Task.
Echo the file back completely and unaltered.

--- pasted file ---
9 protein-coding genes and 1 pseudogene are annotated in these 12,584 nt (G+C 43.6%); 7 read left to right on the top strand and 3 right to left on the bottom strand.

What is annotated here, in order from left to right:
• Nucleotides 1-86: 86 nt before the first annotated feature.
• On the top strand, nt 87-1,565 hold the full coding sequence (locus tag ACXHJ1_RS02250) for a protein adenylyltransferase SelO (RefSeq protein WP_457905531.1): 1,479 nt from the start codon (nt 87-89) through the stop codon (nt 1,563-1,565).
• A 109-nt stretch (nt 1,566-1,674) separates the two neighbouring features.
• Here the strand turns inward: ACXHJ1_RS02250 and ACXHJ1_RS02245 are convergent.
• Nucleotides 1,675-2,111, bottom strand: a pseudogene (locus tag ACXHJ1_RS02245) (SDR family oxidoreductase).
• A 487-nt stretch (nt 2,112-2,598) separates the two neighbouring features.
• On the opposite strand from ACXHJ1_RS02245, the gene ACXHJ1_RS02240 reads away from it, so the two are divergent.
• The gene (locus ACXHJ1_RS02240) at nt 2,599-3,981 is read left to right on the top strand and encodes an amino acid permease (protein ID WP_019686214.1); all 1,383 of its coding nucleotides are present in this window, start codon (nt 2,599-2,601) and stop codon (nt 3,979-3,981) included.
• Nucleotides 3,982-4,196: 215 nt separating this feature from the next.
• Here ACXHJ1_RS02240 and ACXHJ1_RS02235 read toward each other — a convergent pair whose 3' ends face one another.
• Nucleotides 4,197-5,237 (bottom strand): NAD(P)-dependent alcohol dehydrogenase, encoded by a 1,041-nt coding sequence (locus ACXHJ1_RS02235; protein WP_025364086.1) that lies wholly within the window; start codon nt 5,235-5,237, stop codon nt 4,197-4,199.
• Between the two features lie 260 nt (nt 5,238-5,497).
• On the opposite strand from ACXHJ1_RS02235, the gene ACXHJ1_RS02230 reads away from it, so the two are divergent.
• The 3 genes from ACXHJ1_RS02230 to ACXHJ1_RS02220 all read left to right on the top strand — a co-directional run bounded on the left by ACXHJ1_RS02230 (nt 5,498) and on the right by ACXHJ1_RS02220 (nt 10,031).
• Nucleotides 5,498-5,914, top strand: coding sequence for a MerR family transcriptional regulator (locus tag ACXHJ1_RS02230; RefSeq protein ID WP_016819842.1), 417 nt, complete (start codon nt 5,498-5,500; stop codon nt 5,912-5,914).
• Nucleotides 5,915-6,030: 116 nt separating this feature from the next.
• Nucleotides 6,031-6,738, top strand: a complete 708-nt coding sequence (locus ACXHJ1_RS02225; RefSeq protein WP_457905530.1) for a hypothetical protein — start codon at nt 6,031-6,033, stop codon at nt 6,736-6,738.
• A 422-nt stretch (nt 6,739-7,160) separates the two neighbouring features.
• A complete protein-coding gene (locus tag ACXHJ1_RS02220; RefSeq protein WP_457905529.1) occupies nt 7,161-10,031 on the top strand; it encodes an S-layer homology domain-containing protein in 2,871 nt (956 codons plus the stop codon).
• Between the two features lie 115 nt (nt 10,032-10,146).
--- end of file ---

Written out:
9 protein-coding genes and 1 pseudogene are annotated in these 12,584 nt (G+C 43.6%); 7 read left to right on the top strand and 3 right to left on the bottom strand.

What is annotated here, in order from left to right:
• Nucleotides 1-86: 86 nt before the first annotated feature.
• On the top strand, nt 87-1,565 hold the full coding sequence (locus tag ACXHJ1_RS02250) for a protein adenylyltransferase SelO (RefSeq protein WP_457905531.1): 1,479 nt from the start codon (nt 87-89) through the stop codon (nt 1,563-1,565).
• A 109-nt stretch (nt 1,566-1,674) separates the two neighbouring features.
• Here the strand turns inward: ACXHJ1_RS02250 and ACXHJ1_RS02245 are convergent.
• Nucleotides 1,675-2,111, bottom strand: a pseudogene (locus tag ACXHJ1_RS02245) (SDR family oxidoreductase).
• A 487-nt stretch (nt 2,112-2,598) separates the two neighbouring features.
• On the opposite strand from ACXHJ1_RS02245, the gene ACXHJ1_RS02240 reads away from it, so the two are divergent.
• The gene (locus ACXHJ1_RS02240) at nt 2,599-3,981 is read left to right on the top strand and encodes an amino acid permease (protein ID WP_019686214.1); all 1,383 of its coding nucleotides are present in this window, start codon (nt 2,599-2,601) and stop codon (nt 3,979-3,981) included.
• Nucleotides 3,982-4,196: 215 nt separating this feature from the next.
• Here ACXHJ1_RS02240 and ACXHJ1_RS02235 read toward each other — a convergent pair whose 3' ends face one another.
• Nucleotides 4,197-5,237 (bottom strand): NAD(P)-dependent alcohol dehydrogenase, encoded by a 1,041-nt coding sequence (locus ACXHJ1_RS02235; protein WP_025364086.1) that lies wholly within the window; start codon nt 5,235-5,237, stop codon nt 4,197-4,199.
• Between the two features lie 260 nt (nt 5,238-5,497).
• On the opposite strand from ACXHJ1_RS02235, the gene ACXHJ1_RS02230 reads away from it, so the two are divergent.
• The 3 genes from ACXHJ1_RS02230 to ACXHJ1_RS02220 all read left to right on the top strand — a co-directional run bounded on the left by ACXHJ1_RS02230 (nt 5,498) and on the right by ACXHJ1_RS02220 (nt 10,031).
• Nucleotides 5,498-5,914, top strand: coding sequence for a MerR family transcriptional regulator (locus tag ACXHJ1_RS02230; RefSeq protein ID WP_016819842.1), 417 nt, complete (start codon nt 5,498-5,500; stop codon nt 5,912-5,914).
• Nucleotides 5,915-6,030: 116 nt separating this feature from the next.
• Nucleotides 6,031-6,738, top strand: a complete 708-nt coding sequence (locus ACXHJ1_RS02225; RefSeq protein WP_457905530.1) for a hypothetical protein — start codon at nt 6,031-6,033, stop codon at nt 6,736-6,738.
• A 422-nt stretch (nt 6,739-7,160) separates the two neighbouring features.
• A complete protein-coding gene (locus tag ACXHJ1_RS02220; RefSeq protein WP_457905529.1) occupies nt 7,161-10,031 on the top strand; it encodes an S-layer homology domain-containing protein in 2,871 nt (956 codons plus the stop codon).
• Between the two features lie 115 nt (nt 10,032-10,146).